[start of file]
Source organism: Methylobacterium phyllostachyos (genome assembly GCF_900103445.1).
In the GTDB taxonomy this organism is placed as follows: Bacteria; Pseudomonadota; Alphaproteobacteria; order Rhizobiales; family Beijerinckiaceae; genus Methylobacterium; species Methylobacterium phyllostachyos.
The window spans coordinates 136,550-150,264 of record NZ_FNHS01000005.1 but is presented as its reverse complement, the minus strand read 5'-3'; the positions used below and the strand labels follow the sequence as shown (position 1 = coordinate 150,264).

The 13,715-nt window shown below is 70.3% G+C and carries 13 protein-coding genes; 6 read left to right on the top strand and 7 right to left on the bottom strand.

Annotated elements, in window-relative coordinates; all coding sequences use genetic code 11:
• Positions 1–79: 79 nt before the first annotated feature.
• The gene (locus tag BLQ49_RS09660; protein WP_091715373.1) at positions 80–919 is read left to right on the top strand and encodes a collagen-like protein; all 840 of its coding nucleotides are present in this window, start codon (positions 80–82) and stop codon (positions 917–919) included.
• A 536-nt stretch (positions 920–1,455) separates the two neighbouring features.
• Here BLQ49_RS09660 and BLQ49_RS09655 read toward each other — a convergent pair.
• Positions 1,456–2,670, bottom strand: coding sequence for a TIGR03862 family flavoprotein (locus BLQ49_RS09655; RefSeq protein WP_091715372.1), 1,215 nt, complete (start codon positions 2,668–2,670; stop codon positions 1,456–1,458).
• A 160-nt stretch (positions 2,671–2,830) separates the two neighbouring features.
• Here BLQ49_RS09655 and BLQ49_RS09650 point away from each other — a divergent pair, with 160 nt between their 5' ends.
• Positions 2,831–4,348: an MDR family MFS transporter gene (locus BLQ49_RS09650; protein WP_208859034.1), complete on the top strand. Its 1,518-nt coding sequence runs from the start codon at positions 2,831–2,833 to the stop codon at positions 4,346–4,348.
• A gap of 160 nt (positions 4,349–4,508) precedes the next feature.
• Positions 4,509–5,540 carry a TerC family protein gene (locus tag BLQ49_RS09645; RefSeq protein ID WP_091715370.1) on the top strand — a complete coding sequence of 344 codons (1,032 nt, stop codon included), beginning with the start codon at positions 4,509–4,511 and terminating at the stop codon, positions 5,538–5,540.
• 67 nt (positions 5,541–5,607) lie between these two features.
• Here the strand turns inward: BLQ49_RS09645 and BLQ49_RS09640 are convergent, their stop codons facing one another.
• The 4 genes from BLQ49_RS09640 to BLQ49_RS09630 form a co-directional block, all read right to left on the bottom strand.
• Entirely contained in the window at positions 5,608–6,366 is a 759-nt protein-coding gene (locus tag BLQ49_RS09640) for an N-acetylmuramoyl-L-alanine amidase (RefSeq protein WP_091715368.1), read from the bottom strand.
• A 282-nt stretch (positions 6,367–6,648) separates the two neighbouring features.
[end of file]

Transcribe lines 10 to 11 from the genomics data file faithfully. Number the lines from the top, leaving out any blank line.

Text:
• Positions 1,456–2,670, bottom strand: coding sequence for a TIGR03862 family flavoprotein (locus BLQ49_RS09655; RefSeq protein WP_091715372.1), 1,215 nt, complete (start codon positions 2,668–2,670; stop codon positions 1,456–1,458).
• A 160-nt stretch (positions 2,671–2,830) separates the two neighbouring features.